Pipes, clouds and scarcity

Summary:Why does Microsoft call its cloud computing platform Azure? After all, a blue sky doesn't actually have any clouds in.

Why does Microsoft call its cloud computing platform Azure? After all, a blue sky doesn't actually have any clouds in. Is the name a hint that Microsoft thinks the cloud is a fad that will soon get blown away by the harsh winds of reality?

There are some stiff breezes whistling past the fluffy enthusiasm of some cloud proponents, but what Azure really implies is that Microsoft isn't building a cloud; it's building the sky that clouds will live in. Azure is a container for clouds. Or as Amitabh Srivastava, the senior VP for Azure (and the technical fellow who built Azure with Dave Cutler) told us, "The way we view the cloud is as a massive distributed computer that is spread across the globe. It consists of commodity machines, load balancers, switches all made available as a service. We want to build an OS that manages this massive infrastructure and makes it available. We have two goals with Azure. First, by managing IT efficiently you can drive operating expenditure and capital expenditure down. And by masking all the complexity, you can provide a rich set of abstractions developers can build on."

Of course, being from Microsoft he went on to say that "we view the cloud as an extension of existing IT" but that's fair enough. There's a limited number of businesses who would get on better by throwing all their software away and putting everything in the cloud, because the cloud - and the bandwidth that connects you to it - is nowhere near advanced enough to be mistaken for magic.

You could put everything into the cloud, but then your data and apps are limited to the speed and reliability of your connection. (And if you think have the perfect 24x7x365 network at high speed and low cost, we have a bridge we'd like to sell you, Gmail).You can duplicate things into the cloud, but then you're paying for standby systems; worth it if you need it, but not for everyone. You can move things into the cloud as you need them, but remember you're in a race between demand and bandwidth - and how do you know when you need to move?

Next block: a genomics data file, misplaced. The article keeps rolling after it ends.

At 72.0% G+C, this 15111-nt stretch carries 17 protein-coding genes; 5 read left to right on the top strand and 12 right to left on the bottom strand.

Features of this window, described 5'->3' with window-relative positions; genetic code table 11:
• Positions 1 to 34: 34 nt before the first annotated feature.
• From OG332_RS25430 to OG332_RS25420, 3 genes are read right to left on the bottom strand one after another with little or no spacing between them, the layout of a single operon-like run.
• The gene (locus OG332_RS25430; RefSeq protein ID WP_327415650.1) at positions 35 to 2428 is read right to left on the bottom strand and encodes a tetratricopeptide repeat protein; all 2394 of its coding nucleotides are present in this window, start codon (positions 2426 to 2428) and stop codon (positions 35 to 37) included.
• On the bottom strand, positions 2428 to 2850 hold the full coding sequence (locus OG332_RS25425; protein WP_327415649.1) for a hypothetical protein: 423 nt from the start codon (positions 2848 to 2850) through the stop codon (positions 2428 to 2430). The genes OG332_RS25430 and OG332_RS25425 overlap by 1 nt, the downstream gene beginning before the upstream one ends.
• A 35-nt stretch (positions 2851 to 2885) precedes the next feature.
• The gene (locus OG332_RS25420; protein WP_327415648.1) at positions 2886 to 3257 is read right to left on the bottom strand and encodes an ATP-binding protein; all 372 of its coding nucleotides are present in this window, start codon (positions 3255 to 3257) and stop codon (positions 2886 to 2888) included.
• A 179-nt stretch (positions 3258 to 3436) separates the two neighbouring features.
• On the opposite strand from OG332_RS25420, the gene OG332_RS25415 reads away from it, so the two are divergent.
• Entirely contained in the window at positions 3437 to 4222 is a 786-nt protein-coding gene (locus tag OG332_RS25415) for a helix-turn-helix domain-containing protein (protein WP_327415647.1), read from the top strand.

Working with the cloud isn't like working with your everyday applications. Building successful cloud solutions means thinking very carefully about the architecture of your applications and just how they can take advantage of the flexibility and scalability of the cloud. Not surprisingly the tools you need are already here - in the shape of that old friend, the Service Oriented Architecture.

It makes a lot of sense, too. SOA is all about tightly defined software components that use well-constructed grammars and fixed APIs. You can change what you like inside a component - as long as it never changes the way it communicates with the rest of the components in your application. SOA is an ideal way of approaching the cloud - breaking applications down in to a soup of Lego pieces. Need two thousand blue blocks suddenly? Just take your standard blue block and replicate it across the cloud.

There is one requirement here: automated management. You need software that can build and manage the routing between components on the fly - as well as factories that can create and destroy application components as they're required. These aren't tasks for the IT pro - they're tools that need to monitor the current and predicted state of a business process, and then make appropriate changes to the deployed service components and the messaging architecture so that users always get the performance and the experience they want.

Automating these processes isn't easy, but that's what Azure and any successor OSes are for. Microsoft Research made some interesting announcements this week, around two new research operating systems, Barrelfish and Helios. We couldn't help but be reminded of the original Helios, a rather fine British OS developed for the parallel processing world of the INMOS Transputer. Perihelion's OS could scale to arbitrary number of transputer nodes, managing jobs and the messages between them. Taking that approach to the cloud makes a lot of sense, where applications are broken down into basic elements that replicate key pieces of a business process - and can be replicated as required to meet spikes in demand. And that's pretty much what MSR's Helios does. We're not looking at a desktop OS (unless it's a desktop running on Intel's multicore Larabee), we're looking at an OS that can scale and manage a cloud service across the many cores of an entire data centre.

Azure is the sky; will future OSes like Helios be the place where we build and navigate our own clouds?

Simon & Mary

Topics: Windows

About

Born on the Channel Island of Jersey, Simon moved to the UK to attend the University of Bath where he studied electrical and electronic engineering. Since then a varied career has included being part of the team building the world's first solid state 30KW HF radio transmitter, writing electromagnetic modelling software for railguns, and t... Full Bio

About

Mary Branscombe is a freelance tech journalist. Mary has been a technology writer for nearly two decades, covering everything from early versions of Windows and Office to the first smartphones, the arrival of the web and most things inbetween.

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